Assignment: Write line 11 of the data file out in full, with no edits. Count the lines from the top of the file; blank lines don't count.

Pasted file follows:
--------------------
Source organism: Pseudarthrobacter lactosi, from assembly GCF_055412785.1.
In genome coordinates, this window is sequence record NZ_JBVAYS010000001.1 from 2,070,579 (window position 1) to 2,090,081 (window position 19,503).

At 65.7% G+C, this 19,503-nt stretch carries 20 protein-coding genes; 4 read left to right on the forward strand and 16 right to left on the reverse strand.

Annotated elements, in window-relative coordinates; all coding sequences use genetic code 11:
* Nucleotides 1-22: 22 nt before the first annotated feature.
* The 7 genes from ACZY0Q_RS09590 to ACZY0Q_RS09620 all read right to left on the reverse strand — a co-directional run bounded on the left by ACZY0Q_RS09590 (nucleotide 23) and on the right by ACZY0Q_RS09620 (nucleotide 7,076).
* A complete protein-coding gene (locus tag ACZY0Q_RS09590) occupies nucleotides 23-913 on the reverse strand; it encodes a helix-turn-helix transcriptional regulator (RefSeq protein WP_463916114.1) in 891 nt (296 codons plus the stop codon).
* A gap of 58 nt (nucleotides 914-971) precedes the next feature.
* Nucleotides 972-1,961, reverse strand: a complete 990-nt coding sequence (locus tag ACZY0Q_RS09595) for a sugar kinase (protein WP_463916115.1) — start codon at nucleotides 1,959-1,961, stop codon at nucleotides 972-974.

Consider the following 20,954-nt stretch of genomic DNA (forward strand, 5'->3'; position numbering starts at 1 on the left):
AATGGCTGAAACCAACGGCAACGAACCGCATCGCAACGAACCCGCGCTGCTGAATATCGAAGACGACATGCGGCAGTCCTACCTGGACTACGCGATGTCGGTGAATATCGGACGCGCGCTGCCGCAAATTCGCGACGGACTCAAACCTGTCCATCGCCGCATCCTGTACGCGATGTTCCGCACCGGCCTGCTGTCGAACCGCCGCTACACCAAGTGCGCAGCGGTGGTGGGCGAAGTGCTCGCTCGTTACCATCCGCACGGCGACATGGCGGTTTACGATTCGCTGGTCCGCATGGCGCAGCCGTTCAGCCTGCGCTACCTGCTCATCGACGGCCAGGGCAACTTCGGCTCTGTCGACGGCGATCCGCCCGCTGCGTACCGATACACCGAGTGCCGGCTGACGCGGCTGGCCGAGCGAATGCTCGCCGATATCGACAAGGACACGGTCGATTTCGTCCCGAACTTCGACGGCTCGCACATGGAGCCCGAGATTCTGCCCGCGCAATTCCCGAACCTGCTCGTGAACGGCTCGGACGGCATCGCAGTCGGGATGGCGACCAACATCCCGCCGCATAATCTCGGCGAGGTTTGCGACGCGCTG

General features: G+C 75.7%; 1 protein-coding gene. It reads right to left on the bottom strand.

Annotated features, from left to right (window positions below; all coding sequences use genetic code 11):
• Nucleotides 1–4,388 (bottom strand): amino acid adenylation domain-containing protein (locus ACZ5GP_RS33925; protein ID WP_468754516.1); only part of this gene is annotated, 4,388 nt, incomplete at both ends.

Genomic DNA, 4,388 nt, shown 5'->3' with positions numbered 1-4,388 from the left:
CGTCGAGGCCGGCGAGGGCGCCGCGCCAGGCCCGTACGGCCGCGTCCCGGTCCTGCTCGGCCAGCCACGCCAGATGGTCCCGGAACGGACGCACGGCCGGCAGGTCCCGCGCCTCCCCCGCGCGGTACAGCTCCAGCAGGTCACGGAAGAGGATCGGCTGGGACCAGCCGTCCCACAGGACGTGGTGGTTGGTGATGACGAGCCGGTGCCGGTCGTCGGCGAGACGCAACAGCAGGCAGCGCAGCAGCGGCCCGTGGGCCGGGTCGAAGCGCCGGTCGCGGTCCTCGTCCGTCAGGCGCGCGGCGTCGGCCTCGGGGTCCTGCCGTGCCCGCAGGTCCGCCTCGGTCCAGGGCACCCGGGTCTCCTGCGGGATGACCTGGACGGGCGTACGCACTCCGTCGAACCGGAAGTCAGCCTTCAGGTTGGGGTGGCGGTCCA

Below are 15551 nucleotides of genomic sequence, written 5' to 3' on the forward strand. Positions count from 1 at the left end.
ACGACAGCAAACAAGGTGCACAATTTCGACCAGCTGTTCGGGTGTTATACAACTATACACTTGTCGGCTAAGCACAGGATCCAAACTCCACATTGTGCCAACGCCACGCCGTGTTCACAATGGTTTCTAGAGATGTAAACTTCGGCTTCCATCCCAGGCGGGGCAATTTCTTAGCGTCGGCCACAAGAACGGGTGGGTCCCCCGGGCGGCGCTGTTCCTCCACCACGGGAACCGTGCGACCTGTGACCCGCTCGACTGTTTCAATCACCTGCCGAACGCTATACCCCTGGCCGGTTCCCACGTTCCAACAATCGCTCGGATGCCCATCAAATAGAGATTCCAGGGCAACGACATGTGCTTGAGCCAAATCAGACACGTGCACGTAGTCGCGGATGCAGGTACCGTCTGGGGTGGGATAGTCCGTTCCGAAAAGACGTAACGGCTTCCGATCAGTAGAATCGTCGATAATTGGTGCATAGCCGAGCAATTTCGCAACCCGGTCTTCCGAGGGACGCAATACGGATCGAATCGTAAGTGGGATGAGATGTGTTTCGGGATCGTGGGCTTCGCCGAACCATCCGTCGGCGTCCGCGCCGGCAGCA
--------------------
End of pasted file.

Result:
AATGGCTGAAACCAACGGCAACGAACCGCATCGCAACGAACCCGCGCTGCTGAATATCGAAGACGACATGCGGCAGTCCTACCTGGACTACGCGATGTCGGTGAATATCGGACGCGCGCTGCCGCAAATTCGCGACGGACTCAAACCTGTCCATCGCCGCATCCTGTACGCGATGTTCCGCACCGGCCTGCTGTCGAACCGCCGCTACACCAAGTGCGCAGCGGTGGTGGGCGAAGTGCTCGCTCGTTACCATCCGCACGGCGACATGGCGGTTTACGATTCGCTGGTCCGCATGGCGCAGCCGTTCAGCCTGCGCTACCTGCTCATCGACGGCCAGGGCAACTTCGGCTCTGTCGACGGCGATCCGCCCGCTGCGTACCGATACACCGAGTGCCGGCTGACGCGGCTGGCCGAGCGAATGCTCGCCGATATCGACAAGGACACGGTCGATTTCGTCCCGAACTTCGACGGCTCGCACATGGAGCCCGAGATTCTGCCCGCGCAATTCCCGAACCTGCTCGTGAACGGCTCGGACGGCATCGCAGTCGGGATGGCGACCAACATCCCGCCGCATAATCTCGGCGAGGTTTGCGACGCGCTG